Tieri in the 1970s
February 22, 1904
Castel Gandolfo, Lazio, Kingdom of Italy
|Died||March 29, 1981 (aged 77)|
Manhattan, New York, U.S.
|Resting place||Saint John's Cemetery, Queens, New York, U.S.|
|Other names||Funzi Tieri|
The Old Man
|Allegiance||Genovese crime family|
|Criminal penalty||10 years' imprisonment|
Frank Alphonse "Funzi" Tieri (//; born Francesco Tieri, Italian: [franˈtʃesko ˈtjɛːri]; February 22, 1904 – March 29, 1981) was an Italian-American New York mobster who eventually became the front boss of the Genovese crime family.
Tieri was born on February 22, 1904 in Castel Gandolfo, Italy, to Carmela Tofano and Augustino Tieri, and had two sisters, Assunta and Antonietta. With his family, from Naples immigrated to New York in 1911. Tieri was denied US citizenship twice living as a resident alien in Brooklyn. Tieri lived in a modest home in the Bath Beach section of Brooklyn with his wife and two granddaughters. His mistress, a former opera singer from Italy, lived in a house a few blocks away. Tieri claimed to be an employee of a sportswear manufacturer.
In 1972, after the murder of Genovese acting boss Thomas Eboli, Tieri became the boss of the Genovese family. At that time, it was speculated that Gambino crime family boss Carlo Gambino had ordered Eboli's murder because Eboli owed him $4 million. According to this theory, Gambino wanted Tieri to be boss of the Genovese family. However, most experts now believe that Tieri was merely a front for the Genoveses' actual boss, Philip "Benny Squint" Lombardo. Luigi Angelo Martino, "the architect" for money laundering for the Genovese family, served directly under him.[clarification needed]
Tieri was considered a low-profile and diplomatic mobster, a good earner for the family who believed in sharing the wealth with his capos and soldiers. He was convicted of armed robbery when he was aged twenty but avoided further indictments until the end of his life. Given that Tieri was a front boss, it is unknown how much power Lombardo allowed him. However, Tieri did have a reputation as orderly and smart manager who used violence only as a last resort.
In 1980, Tieri played a key role in the assassination of Philadelphia crime family boss Angelo Bruno and the opening of Atlantic City, New Jersey to the New York crime families. The State of New Jersey had announced the introduction of legal casino gambling in Atlantic City and the New York families wanted to open operations there. However, Atlantic City belonged to the Philadelphia family and Bruno wasn't willing to share it. In March 1980, Tieri sent a message to Philadelphia capo Antonio Caponigro that the Mafia Commission would support him as boss if he assassinated Bruno. What Caponigro didn't know was that the Commission had no intention of sanctioning Bruno's murder. On March 21, 1980, Bruno was murdered in his car on a Philadelphia street. The Commission immediately summoned Caponigro to New York for a meeting; two weeks later, his body was discovered in New York with $20 bills stuffed in his orifices. However, the New York families did achieve access to Atlantic City.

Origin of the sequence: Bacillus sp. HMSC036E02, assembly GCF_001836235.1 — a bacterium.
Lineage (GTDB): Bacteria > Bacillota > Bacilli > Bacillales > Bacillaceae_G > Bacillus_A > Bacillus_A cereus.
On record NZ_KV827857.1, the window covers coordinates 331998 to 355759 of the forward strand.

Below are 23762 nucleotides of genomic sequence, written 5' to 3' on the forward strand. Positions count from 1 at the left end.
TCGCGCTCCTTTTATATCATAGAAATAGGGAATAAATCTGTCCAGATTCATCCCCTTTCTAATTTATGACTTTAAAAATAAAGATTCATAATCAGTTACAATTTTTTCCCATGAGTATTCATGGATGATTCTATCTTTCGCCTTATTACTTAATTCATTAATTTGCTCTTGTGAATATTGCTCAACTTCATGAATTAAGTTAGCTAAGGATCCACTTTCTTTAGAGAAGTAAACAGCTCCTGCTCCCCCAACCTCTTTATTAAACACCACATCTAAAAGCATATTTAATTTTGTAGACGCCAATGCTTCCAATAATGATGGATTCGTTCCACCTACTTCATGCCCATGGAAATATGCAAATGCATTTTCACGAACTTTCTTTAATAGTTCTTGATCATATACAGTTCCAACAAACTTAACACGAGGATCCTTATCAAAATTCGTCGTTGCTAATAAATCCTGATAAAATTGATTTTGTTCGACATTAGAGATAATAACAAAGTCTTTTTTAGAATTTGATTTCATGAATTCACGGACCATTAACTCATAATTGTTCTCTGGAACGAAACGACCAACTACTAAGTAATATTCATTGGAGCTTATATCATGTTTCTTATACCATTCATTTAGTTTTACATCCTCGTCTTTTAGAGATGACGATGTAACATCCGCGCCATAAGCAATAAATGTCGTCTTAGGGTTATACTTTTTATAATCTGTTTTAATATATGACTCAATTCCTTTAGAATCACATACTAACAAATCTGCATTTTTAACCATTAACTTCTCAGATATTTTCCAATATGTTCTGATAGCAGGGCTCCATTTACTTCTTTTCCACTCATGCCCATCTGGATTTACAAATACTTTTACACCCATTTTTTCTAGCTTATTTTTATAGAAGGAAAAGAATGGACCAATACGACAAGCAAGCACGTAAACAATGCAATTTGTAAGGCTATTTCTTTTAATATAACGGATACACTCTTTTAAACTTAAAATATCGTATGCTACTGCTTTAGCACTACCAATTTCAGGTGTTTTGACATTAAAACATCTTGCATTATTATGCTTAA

Conviction and death
Federal prosecutors eventually charged Tieri with being the head of a crime family that was involved in racketeering, extortion and illegal gambling. On January 23, 1981, the ailing Tieri, using a wheelchair and an oxygen tank, was convicted of violating the RICO act. At the sentencing, Tieri's lawyers argued for leniency, saying that he was dying. Prosecutors told the judge it was an act, and the judge sent Tieri to prison for ten years.
- Federal Bureau of Investigation (March 27, 2017). "Frank Tieri". Internet Archive. Retrieved May 1, 2020.
- Ledbetter, Les (March 31, 1981). "FRANK TIERI, 77, CONVICTED NEW YORK CRIME LEADER". The New York Times. p. 22. Retrieved May 1, 2020.
Frank Tieri, who Federal authorities said was the first person ever convicted of heading an organized-crime family, died at Mount Sinai Hospital Sunday after a long illness. He was 77 years old. [...] Born in 1904 in Castel Gandolfo, the Italian village about 15 miles south of Rome that is best known as the papal summer residence, Mr. Tieri emigrated to the United States from Naples in 1911.
- "Crime Strike Force Gets New Chief". The New York Times. May 22, 1974. p. 47. Retrieved May 1, 2020.
His office also indicted Frank Tieri on charges of interstate traffic in aid of racketeering, extortion and gambling.
- Lubash, Arnold H. (January 23, 1974). "TIERI GETS 10-YEAR TERM FOR ROLE AS CRIME CHIEF". p. 26. Retrieved May 1, 2020.
Frank (Funzi) Tieri received a 10-year sentence yesterday for his conviction as "the boss of a family of La Cosa Nostra" in New York City.
- Capeci, Jerry (2002). The Complete Idiot's Guide to the Mafia. Indianapolis: Alpha Books. ISBN 0-02-864225-2.
- Jacobs, James B.; Panarella, Christopher; Worthington, Jay (1994). Busting the Mob: The United States Vs. Cosa Nostra. New York: NYU Press. ISBN 0-8147-4230-0.
- Milhorn, H. Thomas (2005). Crime: Computer Viruses to Twin Towers. Boca Raton, Florida: Universal Publishers. ISBN 1-58112-489-9.
- Raab, Selwyn (2005). Five Families: The Rise, Decline, and Resurgence of America's Most Powerful Mafia Empires. New York: St. Martin Press. ISBN 0-312-30094-8.
| Genovese crime family
| Genovese crime family